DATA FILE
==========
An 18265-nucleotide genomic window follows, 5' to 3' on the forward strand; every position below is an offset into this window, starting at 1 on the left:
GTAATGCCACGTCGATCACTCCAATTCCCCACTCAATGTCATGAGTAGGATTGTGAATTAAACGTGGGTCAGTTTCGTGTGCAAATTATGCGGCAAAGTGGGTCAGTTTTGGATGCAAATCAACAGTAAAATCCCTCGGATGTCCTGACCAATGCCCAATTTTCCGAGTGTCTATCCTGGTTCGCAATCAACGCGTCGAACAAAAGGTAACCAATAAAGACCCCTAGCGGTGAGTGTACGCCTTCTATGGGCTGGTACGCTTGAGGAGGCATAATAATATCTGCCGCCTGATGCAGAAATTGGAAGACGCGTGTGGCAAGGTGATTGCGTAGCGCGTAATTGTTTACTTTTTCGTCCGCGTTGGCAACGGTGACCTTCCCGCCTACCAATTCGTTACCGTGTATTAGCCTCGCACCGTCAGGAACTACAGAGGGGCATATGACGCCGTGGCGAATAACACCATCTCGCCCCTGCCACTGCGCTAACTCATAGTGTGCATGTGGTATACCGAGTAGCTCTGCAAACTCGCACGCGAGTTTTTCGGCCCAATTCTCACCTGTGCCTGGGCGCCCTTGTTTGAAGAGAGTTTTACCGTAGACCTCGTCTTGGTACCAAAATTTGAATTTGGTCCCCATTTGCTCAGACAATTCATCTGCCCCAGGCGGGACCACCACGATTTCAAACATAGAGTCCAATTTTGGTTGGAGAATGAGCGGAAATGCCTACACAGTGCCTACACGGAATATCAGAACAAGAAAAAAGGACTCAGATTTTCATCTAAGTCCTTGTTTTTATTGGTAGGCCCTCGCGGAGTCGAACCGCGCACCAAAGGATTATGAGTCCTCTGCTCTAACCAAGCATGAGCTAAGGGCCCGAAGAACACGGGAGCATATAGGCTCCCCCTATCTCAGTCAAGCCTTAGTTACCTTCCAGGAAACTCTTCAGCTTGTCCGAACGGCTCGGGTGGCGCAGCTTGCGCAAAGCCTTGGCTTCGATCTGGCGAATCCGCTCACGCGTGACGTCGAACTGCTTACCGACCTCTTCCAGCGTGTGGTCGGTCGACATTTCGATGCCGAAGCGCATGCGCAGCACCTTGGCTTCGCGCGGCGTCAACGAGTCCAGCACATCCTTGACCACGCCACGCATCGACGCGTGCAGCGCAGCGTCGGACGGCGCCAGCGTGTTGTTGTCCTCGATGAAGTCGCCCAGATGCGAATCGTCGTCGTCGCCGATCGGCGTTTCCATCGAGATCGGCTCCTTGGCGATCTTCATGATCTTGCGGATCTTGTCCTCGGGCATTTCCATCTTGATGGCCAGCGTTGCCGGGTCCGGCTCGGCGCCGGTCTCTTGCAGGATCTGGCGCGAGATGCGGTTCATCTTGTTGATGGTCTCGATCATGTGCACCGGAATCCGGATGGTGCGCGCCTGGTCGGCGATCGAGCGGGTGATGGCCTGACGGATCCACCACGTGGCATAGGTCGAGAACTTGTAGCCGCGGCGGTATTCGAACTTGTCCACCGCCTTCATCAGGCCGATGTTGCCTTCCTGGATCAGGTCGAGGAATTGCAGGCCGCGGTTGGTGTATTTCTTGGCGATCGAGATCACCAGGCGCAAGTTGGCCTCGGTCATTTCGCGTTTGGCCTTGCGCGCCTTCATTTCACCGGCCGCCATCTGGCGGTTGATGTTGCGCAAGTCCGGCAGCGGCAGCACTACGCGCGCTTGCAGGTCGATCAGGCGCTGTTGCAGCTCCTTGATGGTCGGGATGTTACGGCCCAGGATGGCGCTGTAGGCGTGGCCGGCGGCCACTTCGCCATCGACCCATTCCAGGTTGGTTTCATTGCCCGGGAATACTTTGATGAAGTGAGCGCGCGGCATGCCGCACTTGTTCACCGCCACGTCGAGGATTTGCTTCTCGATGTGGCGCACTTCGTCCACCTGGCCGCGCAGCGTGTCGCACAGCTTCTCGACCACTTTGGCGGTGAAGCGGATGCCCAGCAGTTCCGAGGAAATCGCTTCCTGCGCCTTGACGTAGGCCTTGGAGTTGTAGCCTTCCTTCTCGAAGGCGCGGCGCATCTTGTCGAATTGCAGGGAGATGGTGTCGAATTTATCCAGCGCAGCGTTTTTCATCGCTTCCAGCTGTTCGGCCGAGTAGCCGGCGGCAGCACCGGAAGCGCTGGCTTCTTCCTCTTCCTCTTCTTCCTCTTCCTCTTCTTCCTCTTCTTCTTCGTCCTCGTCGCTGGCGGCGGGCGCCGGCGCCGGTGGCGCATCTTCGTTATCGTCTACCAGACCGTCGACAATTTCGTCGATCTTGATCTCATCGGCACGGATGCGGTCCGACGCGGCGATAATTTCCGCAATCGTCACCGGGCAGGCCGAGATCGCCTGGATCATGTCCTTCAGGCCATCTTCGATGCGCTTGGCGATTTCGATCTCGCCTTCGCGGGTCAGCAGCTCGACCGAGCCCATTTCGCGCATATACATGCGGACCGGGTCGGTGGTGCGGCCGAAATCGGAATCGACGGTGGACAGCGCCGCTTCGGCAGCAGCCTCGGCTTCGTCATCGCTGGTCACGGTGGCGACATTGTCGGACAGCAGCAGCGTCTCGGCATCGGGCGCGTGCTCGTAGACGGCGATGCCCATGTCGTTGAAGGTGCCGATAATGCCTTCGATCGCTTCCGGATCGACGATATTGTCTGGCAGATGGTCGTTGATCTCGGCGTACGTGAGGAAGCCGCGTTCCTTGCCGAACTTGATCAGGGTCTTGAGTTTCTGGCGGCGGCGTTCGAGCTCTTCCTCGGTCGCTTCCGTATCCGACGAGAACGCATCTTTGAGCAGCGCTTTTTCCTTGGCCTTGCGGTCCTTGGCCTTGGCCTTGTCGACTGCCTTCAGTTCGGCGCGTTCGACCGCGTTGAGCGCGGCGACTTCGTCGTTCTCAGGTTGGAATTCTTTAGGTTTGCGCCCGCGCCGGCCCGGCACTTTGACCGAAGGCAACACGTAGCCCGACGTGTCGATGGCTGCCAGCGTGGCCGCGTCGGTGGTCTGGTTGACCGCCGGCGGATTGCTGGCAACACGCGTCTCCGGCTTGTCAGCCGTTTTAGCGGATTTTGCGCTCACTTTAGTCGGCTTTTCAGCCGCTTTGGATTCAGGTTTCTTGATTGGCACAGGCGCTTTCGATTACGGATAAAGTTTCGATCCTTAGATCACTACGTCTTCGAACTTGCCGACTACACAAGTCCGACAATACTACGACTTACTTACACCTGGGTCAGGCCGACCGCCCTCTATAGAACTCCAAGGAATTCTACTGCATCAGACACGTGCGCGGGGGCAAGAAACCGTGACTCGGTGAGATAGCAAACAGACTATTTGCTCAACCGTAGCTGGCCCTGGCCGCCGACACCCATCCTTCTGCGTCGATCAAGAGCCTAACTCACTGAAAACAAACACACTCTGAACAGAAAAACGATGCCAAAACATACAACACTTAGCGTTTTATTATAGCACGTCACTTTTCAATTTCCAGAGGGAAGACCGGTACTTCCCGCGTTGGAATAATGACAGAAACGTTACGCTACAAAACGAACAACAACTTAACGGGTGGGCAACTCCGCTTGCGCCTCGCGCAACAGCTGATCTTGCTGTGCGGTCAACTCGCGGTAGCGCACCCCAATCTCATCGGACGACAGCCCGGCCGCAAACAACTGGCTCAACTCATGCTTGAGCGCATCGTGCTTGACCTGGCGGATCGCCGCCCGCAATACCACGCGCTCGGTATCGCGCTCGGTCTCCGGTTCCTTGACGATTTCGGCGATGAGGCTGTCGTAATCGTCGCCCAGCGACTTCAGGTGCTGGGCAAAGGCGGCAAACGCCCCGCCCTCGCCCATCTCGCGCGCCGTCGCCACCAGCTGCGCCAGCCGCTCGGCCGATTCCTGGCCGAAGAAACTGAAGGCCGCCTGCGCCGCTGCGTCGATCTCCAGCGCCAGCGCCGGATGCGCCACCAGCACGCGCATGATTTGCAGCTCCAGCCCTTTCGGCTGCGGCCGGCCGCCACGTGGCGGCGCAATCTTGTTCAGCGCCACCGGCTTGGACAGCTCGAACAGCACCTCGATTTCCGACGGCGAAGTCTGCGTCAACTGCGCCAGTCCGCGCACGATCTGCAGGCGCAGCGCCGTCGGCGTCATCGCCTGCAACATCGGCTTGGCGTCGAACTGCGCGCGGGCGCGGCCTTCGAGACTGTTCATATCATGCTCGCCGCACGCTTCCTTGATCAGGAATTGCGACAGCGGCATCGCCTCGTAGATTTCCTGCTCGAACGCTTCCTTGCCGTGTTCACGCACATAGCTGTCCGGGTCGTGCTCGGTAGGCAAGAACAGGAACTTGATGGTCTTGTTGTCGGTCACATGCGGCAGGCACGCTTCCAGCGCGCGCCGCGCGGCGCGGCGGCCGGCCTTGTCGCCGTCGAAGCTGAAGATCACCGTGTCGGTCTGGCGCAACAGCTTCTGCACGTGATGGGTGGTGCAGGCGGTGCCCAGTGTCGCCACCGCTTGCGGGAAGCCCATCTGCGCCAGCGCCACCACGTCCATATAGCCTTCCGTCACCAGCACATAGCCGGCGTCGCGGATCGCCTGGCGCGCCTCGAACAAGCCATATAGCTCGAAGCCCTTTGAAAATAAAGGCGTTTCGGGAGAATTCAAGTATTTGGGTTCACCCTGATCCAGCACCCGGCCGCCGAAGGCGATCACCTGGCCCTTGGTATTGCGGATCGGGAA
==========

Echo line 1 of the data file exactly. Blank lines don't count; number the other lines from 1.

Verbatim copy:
An 18265-nucleotide genomic window follows, 5' to 3' on the forward strand; every position below is an offset into this window, starting at 1 on the left: